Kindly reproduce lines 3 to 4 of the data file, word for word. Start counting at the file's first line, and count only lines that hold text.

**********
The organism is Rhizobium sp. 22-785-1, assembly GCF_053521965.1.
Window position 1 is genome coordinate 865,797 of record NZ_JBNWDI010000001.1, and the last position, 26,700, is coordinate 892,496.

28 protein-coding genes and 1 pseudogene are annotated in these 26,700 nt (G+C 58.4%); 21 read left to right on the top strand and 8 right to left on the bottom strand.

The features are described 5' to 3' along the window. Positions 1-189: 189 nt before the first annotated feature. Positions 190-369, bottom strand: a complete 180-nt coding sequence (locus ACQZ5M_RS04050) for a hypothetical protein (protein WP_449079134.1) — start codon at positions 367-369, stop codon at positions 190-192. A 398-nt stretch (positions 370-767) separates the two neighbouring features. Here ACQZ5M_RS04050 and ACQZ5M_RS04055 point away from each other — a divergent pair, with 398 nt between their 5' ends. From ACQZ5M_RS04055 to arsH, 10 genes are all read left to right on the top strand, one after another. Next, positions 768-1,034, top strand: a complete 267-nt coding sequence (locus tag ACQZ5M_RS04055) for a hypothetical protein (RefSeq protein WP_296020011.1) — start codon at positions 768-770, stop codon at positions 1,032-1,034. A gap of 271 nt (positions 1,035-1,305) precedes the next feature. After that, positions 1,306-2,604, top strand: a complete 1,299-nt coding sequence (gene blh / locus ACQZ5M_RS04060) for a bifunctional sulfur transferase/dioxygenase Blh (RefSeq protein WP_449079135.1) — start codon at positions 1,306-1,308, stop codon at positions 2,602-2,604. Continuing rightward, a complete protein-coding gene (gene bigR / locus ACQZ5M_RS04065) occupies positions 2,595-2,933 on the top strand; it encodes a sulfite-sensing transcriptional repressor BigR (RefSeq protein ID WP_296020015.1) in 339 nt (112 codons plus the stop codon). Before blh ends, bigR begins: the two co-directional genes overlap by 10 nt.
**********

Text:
28 protein-coding genes and 1 pseudogene are annotated in these 26,700 nt (G+C 58.4%); 21 read left to right on the top strand and 8 right to left on the bottom strand.

The features are described 5' to 3' along the window. Positions 1-189: 189 nt before the first annotated feature. Positions 190-369, bottom strand: a complete 180-nt coding sequence (locus ACQZ5M_RS04050) for a hypothetical protein (protein WP_449079134.1) — start codon at positions 367-369, stop codon at positions 190-192. A 398-nt stretch (positions 370-767) separates the two neighbouring features. Here ACQZ5M_RS04050 and ACQZ5M_RS04055 point away from each other — a divergent pair, with 398 nt between their 5' ends. From ACQZ5M_RS04055 to arsH, 10 genes are all read left to right on the top strand, one after another. Next, positions 768-1,034, top strand: a complete 267-nt coding sequence (locus tag ACQZ5M_RS04055) for a hypothetical protein (RefSeq protein WP_296020011.1) — start codon at positions 768-770, stop codon at positions 1,032-1,034. A gap of 271 nt (positions 1,035-1,305) precedes the next feature. After that, positions 1,306-2,604, top strand: a complete 1,299-nt coding sequence (gene blh / locus ACQZ5M_RS04060) for a bifunctional sulfur transferase/dioxygenase Blh (RefSeq protein WP_449079135.1) — start codon at positions 1,306-1,308, stop codon at positions 2,602-2,604. Continuing rightward, a complete protein-coding gene (gene bigR / locus ACQZ5M_RS04065) occupies positions 2,595-2,933 on the top strand; it encodes a sulfite-sensing transcriptional repressor BigR (RefSeq protein ID WP_296020015.1) in 339 nt (112 codons plus the stop codon). Before blh ends, bigR begins: the two co-directional genes overlap by 10 nt.